Folklife center exhibit focuses on state’s logging industry
MIDDLEBURY — The Vermont Folklife Center will host an opening reception and artist talk for its new exhibit, “Portrait of a Forest: Men and Machine,” on Friday, Oct. 9 from 5 to 7 p.m.
The exhibit, which combines contemporary photographs by Weybridge photojournalist George Bellerose, with historical photographs and commentary by the logging and forest products community, will run through Jan. 9.
“Unlike Vermonters of the past, many of us no longer have a direct connection to the working landscape. We see logging trucks and the occasional roadside log collection, but rarely do we have contact with loggers or fully understand their importance to the state,” Bellerose said of the origin of his project.
“My hope is that this documentation will help everyone better understand the challenges facing the industry today and appreciate its role in preserving a healthy forest,” Bellerose added.
“This project is an essential part of the Vermont Folklife Center’s mission to help people become visible to one another,” Greg Sharrow, co-director of the center said. “George Bellerose’s photography opens a powerful window into the lives and work of loggers in Vermont.”
Coverage ranges from solo loggers with a chain saw to multi-machine chipping operations, from backyard sawmills to state-of-the-art flooring mills.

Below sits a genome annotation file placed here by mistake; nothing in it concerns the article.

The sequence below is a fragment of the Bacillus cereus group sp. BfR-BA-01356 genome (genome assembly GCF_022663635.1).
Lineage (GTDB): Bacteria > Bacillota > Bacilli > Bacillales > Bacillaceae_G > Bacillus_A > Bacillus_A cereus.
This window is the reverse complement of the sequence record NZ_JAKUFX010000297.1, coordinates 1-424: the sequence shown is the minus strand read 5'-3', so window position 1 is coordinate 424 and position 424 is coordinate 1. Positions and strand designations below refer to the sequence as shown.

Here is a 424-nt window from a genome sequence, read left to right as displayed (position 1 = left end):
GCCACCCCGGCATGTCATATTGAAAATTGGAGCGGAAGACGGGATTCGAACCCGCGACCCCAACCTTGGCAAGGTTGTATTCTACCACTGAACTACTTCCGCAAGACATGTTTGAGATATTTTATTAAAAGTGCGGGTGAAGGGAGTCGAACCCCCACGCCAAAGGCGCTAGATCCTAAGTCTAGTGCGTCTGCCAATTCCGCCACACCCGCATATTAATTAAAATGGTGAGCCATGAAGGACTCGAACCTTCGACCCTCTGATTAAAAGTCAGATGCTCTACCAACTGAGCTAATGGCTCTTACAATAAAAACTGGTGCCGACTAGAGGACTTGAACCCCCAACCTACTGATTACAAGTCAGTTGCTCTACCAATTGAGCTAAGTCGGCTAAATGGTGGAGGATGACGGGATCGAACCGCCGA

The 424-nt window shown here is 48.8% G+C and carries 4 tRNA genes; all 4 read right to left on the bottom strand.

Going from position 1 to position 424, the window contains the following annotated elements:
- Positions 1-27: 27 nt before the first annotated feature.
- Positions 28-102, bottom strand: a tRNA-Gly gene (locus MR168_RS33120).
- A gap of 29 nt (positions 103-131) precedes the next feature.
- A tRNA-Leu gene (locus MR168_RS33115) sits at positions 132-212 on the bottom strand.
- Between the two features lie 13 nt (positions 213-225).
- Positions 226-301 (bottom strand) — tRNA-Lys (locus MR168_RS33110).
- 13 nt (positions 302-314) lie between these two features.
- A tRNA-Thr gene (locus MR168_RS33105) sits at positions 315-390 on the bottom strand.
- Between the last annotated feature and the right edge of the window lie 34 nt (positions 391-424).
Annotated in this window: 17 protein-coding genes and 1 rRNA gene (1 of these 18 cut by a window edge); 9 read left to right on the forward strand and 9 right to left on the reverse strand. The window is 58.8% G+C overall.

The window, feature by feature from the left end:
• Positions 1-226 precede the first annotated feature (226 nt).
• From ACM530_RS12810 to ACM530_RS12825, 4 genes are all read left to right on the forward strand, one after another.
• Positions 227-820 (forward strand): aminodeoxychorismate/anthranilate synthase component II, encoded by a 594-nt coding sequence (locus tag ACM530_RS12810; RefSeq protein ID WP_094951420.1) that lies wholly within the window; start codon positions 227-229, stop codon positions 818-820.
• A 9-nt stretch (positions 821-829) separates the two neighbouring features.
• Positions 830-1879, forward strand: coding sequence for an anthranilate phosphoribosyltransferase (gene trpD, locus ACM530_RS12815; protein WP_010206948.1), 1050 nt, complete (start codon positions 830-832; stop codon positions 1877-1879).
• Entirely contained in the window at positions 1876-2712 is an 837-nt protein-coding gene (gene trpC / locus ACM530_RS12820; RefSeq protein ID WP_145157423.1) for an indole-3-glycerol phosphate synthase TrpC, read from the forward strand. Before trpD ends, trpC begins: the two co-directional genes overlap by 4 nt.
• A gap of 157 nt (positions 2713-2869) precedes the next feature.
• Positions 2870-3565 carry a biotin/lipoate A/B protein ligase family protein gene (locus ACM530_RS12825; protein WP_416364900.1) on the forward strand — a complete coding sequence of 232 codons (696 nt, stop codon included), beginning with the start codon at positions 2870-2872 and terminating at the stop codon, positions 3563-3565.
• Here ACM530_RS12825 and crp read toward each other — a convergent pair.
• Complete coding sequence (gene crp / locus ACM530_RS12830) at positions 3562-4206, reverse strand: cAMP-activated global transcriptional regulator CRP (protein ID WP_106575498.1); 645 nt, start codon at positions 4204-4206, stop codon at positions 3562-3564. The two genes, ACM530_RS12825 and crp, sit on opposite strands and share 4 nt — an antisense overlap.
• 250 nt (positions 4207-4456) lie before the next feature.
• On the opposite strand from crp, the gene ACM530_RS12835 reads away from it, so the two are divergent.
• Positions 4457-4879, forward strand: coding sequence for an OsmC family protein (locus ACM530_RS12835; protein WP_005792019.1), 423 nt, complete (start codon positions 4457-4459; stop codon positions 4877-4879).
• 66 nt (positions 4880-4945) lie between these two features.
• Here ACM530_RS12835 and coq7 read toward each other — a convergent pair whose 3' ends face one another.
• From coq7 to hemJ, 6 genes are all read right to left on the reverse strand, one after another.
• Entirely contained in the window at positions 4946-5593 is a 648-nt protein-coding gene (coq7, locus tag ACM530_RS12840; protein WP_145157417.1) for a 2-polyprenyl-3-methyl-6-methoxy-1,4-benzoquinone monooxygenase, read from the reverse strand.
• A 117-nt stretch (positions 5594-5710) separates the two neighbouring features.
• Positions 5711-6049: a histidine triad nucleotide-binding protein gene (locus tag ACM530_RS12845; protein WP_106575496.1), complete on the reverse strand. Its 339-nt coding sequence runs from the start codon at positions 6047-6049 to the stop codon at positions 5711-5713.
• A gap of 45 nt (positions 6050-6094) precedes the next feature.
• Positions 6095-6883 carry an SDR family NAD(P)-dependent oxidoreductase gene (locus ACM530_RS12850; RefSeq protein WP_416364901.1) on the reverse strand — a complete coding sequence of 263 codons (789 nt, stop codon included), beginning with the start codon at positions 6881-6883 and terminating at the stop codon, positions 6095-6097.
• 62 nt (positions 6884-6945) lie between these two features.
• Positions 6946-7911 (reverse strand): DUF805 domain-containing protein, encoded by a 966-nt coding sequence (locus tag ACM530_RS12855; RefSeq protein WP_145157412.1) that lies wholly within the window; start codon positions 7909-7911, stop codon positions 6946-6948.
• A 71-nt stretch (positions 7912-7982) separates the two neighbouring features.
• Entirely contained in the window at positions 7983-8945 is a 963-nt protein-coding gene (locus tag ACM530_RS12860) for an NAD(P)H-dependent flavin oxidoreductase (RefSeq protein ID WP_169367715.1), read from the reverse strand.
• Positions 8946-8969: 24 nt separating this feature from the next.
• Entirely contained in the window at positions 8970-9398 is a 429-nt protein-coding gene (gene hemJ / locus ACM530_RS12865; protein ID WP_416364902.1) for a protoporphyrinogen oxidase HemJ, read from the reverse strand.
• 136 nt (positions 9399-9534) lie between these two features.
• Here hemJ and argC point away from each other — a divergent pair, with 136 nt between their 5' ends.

The exhibit and projected book are companion pieces to an earlier Bellerose and Vermont Folklife Center project, “Forty-Six Years of Pretty Straight Going: The Life of a Family Dairy Farm.”
“Both occupations involve long days and hard work. Both are often a generational way of life and a tough way to make a living. Both have shaped the landscape and culture of Vermont. Both face economic challenges today, and both often feel that the work they do is not understood or appreciated,” Bellerose said.
As part of the 70-photograph exhibit, a panel discussion on the future of the working forest is planned. For more information about “Portrait of a Forest: Men and Machine,” call (802) 388-4964 or visit the VFC website, www.vermontfolklifecenter.org.
The Vision & Voice Documentary Workspace is ADA accessible on the first floor of the Vermont Folklife Center headquarters building at 88 Main St. in Middlebury. Gallery hours are 10 a.m. to 5 p.m., Tuesday through Saturday.